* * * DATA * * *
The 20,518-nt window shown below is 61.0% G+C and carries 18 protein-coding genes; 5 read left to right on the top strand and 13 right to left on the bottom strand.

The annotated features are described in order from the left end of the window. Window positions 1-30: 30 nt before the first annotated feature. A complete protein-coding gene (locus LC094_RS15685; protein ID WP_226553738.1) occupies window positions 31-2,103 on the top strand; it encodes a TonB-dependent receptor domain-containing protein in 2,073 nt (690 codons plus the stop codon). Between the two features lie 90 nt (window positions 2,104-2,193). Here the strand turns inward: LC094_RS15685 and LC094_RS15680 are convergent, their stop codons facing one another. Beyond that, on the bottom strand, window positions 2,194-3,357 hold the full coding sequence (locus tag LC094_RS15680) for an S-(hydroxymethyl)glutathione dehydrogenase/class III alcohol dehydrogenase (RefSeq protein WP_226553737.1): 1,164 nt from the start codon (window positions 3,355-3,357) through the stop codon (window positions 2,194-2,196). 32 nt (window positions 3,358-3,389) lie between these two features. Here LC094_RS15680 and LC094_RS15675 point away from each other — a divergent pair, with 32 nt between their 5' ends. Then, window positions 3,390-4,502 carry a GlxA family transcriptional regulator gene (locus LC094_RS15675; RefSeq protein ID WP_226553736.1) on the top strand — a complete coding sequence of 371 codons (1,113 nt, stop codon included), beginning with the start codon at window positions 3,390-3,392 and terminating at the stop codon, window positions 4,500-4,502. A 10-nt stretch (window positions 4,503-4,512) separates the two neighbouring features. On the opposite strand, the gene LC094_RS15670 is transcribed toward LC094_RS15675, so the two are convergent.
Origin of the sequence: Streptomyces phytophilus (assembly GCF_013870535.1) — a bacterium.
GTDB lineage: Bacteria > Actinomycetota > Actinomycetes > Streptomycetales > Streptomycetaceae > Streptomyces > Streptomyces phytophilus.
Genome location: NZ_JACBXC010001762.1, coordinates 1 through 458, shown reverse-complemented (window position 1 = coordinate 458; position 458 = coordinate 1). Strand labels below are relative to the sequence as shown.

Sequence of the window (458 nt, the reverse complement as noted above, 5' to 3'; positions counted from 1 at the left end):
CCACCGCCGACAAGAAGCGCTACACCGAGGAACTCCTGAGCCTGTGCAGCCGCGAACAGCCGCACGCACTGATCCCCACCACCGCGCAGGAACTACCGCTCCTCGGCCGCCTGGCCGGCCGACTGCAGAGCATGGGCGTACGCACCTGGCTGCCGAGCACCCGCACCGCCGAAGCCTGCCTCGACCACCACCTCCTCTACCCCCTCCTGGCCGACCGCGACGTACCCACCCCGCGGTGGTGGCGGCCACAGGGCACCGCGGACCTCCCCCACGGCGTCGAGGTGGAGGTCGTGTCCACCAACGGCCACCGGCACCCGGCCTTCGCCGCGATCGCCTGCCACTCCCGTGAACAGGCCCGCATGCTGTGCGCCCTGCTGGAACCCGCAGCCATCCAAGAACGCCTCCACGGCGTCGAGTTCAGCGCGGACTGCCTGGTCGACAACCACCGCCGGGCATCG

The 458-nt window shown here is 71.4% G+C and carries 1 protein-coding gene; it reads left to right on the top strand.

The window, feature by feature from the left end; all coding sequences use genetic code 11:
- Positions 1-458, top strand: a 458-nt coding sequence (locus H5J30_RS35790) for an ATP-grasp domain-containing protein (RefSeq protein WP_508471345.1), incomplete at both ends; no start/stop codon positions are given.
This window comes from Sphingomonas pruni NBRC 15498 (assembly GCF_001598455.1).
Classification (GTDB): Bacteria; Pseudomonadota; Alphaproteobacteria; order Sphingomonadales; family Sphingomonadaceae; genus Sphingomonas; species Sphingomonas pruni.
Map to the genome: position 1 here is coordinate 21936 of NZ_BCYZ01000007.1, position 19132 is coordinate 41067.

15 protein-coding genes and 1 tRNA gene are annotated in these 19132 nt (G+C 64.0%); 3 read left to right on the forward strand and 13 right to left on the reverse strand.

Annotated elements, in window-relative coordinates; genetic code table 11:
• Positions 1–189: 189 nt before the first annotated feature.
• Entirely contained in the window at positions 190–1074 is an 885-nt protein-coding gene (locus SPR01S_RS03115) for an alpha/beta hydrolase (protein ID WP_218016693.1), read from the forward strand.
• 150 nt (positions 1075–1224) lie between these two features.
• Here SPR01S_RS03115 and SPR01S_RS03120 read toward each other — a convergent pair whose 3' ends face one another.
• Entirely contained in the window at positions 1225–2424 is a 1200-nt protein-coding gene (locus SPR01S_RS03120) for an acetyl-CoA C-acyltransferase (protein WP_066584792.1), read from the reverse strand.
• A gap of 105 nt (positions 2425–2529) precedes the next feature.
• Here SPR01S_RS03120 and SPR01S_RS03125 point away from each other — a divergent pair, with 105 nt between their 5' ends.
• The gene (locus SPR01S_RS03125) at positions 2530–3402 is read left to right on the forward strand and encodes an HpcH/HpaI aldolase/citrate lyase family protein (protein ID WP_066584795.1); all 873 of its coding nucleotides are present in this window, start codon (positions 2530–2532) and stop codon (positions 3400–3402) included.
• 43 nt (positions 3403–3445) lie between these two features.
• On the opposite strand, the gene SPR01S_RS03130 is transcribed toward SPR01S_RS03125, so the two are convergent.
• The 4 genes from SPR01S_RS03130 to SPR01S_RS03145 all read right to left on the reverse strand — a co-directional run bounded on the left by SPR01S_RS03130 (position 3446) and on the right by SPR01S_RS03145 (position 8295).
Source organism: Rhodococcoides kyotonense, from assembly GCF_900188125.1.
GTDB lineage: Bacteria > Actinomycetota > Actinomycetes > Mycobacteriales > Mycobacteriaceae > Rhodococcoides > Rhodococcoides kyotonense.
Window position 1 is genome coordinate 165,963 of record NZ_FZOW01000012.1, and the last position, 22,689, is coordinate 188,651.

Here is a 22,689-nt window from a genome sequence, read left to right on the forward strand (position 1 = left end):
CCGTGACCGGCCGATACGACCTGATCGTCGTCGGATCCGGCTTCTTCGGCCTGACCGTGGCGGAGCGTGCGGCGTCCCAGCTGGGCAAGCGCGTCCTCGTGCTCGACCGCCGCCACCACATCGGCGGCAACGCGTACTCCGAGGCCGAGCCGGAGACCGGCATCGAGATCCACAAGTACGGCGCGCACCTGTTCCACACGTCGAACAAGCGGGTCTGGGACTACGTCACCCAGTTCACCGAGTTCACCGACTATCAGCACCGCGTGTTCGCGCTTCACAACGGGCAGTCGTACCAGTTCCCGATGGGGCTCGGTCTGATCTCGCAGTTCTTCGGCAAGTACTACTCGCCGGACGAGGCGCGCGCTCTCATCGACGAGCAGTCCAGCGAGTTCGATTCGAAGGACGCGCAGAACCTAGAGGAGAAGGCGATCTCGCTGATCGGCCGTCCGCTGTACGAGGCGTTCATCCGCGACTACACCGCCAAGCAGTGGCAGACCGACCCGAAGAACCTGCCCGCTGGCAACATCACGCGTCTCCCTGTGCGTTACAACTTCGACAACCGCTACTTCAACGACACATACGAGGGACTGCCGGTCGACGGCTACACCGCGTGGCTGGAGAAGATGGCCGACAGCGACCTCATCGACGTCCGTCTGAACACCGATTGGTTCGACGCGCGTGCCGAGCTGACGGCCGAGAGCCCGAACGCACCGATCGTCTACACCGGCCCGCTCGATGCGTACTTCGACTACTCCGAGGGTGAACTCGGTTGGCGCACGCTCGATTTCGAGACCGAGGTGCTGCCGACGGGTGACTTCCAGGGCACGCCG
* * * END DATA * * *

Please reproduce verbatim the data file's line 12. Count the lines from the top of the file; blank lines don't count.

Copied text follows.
Classification (GTDB): Bacteria; Pseudomonadota; Alphaproteobacteria; order Sphingomonadales; family Sphingomonadaceae; genus Sphingomonas; species Sphingomonas pruni.